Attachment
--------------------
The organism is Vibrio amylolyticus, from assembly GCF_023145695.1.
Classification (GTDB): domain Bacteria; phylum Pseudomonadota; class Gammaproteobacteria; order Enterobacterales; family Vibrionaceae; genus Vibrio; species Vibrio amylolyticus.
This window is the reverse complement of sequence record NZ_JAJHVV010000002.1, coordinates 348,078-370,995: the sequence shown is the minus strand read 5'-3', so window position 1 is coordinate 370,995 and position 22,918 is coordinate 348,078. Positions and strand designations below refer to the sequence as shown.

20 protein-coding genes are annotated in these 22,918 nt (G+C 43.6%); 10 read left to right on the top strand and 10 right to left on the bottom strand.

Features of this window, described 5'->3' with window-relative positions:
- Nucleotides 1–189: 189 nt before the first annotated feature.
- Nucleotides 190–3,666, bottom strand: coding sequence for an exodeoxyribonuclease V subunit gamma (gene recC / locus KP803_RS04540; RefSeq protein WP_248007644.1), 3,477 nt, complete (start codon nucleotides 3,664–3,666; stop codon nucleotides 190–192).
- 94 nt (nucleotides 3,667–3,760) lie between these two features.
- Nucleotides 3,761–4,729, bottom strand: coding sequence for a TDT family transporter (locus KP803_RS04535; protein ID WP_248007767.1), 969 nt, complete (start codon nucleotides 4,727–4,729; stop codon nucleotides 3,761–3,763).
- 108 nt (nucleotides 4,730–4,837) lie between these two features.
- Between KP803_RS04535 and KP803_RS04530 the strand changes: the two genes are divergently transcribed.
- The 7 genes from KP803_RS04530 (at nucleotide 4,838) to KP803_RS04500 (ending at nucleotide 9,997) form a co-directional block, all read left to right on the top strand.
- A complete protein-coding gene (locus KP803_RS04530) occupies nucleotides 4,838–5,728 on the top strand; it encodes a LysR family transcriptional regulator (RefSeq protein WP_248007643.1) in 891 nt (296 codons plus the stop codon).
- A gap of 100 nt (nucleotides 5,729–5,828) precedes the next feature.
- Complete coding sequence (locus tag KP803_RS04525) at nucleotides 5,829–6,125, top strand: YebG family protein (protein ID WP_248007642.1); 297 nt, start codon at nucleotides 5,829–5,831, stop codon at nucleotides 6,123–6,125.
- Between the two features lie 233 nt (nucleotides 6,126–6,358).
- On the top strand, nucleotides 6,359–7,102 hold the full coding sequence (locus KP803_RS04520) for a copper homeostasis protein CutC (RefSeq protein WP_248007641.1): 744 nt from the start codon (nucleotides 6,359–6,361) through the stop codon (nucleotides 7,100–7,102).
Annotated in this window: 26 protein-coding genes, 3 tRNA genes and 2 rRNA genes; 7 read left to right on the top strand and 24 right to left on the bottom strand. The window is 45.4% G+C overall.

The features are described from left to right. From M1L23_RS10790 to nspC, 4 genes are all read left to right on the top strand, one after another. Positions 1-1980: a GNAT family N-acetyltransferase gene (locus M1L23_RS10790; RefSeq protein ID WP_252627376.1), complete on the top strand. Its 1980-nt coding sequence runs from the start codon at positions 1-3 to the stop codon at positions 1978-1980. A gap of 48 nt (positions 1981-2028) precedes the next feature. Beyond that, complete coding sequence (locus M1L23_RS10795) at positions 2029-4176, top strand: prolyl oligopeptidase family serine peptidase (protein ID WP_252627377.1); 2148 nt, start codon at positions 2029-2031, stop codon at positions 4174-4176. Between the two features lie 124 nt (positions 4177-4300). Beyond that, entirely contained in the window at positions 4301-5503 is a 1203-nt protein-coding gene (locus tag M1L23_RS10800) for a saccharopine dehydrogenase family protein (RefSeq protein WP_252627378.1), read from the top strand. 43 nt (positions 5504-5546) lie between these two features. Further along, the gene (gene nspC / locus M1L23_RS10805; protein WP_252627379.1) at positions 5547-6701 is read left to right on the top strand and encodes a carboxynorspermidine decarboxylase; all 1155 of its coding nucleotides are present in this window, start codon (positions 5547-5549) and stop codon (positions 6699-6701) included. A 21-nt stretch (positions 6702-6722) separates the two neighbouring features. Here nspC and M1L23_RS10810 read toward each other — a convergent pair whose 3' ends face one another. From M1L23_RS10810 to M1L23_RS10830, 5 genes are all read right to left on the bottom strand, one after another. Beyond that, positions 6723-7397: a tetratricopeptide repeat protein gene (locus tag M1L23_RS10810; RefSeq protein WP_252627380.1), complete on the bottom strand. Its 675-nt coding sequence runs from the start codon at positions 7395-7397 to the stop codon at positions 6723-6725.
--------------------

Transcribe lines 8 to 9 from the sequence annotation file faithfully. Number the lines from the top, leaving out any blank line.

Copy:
- 94 nt (nucleotides 3,667–3,760) lie between these two features.
- Nucleotides 3,761–4,729, bottom strand: coding sequence for a TDT family transporter (locus KP803_RS04535; protein ID WP_248007767.1), 969 nt, complete (start codon nucleotides 4,727–4,729; stop codon nucleotides 3,761–3,763).